SMU Lyle Engineering Campers Build Friendships, Bridges, Stereo Speakers ... and Job Prospects

Jun 11, 2010, 18:20 ET from SMU Lyle School of Engineering

Texas Workforce Commission Funds 2010 Camps for Middle and High School Girls

DALLAS, June 11 /PRNewswire-USNewswire/ -- For the 6th year, the SMU Lyle School of Engineering will challenge middle and high school girls to break down barriers, shape society and realize their potential as part of summertime's Camp for Girls. As always, SMU Lyle offers its half-day, week long camp free of charge, this year thanks to a grant from the Texas Workforce Commission (TWC) as well as funding from Texas Instruments and Raytheon.

"We want to take proactive steps to ensure that tomorrow's engineers, especially underrepresented girls, are prepared to fill projected openings in engineering," says Lyle Associate Dean Tammy L. Richards. "This collaborative effort forwards our goal of producing more female engineers entering the workforce in Texas and around the nation."

Beginning Monday, June 7 through June 25, campers will collaborate with women engineers serving as mentors from Texas Instruments and Raytheon. Students learn about the different fields of engineering through exposure to curriculum developed by SMU's The Infinity Project, as well as hands-on projects led by the visiting engineers from Texas Instruments and Raytheon. Camp runs Monday through Friday from 9 a.m. to noon and 1 to 4 p.m. on the SMU campus.

According to a recent study by the National Engineers Week Foundation, only 8 percent of girls plan to pursue a career in engineering, largely because they don't know much about it or don't understand it.

That's why SMU Lyle created the Gender Parity Initiative more than 10 years ago—to achieve a one-to-one or greater ratio of men to women in the classroom and fill the estimated shortage of U.S. engineers by tapping an underrepresented source of engineering talent—women.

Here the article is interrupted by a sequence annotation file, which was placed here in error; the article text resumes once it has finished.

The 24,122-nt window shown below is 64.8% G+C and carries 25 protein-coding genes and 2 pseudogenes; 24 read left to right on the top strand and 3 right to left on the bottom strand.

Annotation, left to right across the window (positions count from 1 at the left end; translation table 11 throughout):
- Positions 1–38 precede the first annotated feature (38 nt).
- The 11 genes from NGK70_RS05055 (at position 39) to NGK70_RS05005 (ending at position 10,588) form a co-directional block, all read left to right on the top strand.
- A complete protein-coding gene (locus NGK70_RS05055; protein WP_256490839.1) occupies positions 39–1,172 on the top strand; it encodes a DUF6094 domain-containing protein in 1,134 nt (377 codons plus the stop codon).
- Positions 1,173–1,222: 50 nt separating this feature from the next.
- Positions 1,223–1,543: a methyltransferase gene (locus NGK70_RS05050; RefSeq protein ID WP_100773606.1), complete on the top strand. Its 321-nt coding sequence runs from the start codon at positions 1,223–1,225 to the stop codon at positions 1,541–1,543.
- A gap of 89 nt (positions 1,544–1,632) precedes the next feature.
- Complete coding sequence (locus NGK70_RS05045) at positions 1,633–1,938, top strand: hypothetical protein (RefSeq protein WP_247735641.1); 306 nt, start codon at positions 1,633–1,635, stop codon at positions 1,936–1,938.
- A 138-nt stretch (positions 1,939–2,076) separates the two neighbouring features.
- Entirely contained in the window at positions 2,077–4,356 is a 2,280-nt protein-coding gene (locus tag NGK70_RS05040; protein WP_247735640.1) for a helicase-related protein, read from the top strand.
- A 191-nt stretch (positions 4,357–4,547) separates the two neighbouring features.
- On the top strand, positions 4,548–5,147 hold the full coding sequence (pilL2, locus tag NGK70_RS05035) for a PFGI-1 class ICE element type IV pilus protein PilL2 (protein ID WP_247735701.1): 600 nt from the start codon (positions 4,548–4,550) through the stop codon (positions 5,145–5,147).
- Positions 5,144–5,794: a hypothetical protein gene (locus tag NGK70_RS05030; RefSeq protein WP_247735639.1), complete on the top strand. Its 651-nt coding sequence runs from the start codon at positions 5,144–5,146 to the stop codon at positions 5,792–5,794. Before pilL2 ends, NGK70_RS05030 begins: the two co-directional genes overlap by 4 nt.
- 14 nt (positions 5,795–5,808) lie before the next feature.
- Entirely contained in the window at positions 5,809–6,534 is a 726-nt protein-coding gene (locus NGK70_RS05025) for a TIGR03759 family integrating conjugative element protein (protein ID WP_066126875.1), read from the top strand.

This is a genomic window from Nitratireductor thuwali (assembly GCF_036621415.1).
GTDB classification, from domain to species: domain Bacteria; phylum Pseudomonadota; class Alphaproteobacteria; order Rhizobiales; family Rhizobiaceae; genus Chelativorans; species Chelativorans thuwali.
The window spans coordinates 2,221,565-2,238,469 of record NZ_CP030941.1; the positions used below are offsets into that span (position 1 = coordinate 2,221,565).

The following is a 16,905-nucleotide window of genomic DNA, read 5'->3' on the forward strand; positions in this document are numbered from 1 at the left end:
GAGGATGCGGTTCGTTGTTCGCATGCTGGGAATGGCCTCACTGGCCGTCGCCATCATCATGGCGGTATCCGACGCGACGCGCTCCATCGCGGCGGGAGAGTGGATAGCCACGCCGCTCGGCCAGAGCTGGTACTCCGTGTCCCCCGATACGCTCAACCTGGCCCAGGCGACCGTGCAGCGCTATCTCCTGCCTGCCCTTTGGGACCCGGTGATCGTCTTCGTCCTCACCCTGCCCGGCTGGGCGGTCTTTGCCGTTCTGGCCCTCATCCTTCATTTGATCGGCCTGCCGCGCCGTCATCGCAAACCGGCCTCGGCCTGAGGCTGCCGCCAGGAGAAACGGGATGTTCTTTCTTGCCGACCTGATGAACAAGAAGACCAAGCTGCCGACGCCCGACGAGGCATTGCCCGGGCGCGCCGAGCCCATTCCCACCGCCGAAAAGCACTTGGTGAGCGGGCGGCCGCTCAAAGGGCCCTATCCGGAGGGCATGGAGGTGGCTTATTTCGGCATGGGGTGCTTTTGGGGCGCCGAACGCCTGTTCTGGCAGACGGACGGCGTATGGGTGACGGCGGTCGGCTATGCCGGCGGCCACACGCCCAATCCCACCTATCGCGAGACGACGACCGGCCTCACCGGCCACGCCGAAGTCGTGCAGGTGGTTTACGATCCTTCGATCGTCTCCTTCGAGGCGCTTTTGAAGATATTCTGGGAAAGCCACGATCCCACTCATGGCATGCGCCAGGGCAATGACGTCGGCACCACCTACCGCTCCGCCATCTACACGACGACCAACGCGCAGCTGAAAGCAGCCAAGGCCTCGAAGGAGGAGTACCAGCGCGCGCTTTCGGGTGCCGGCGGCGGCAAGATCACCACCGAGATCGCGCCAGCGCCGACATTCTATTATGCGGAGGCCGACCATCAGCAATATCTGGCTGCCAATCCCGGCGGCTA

"This summer camp helps to build a diverse, highly skilled science, technology, engineering and math (STEM) workforce in Texas," says TWC Commissioner Representing the Public Andres Alcantar. "It encourages our youth to prepare themselves for exciting opportunities in science and engineering careers."

SMU Lyle School of Engineering currently has 716 undergraduate students enrolled; 32 percent are female. Nationwide, only 20 percent of engineering graduates are female, according to the National Science Foundation, and only one other Texas school (Rice University) has as high a percentage of enrolled females.

"Girls are natural engineers," says Richards.  "They question, collaborate and problem solve every day. Our summer camps reinforce for girls the changing face of engineering, and the fact that engineers help change the world, from poverty eradication to preventing and containing catastrophic eco-disasters."

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Tammy Richards

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SOURCE SMU Lyle School of Engineering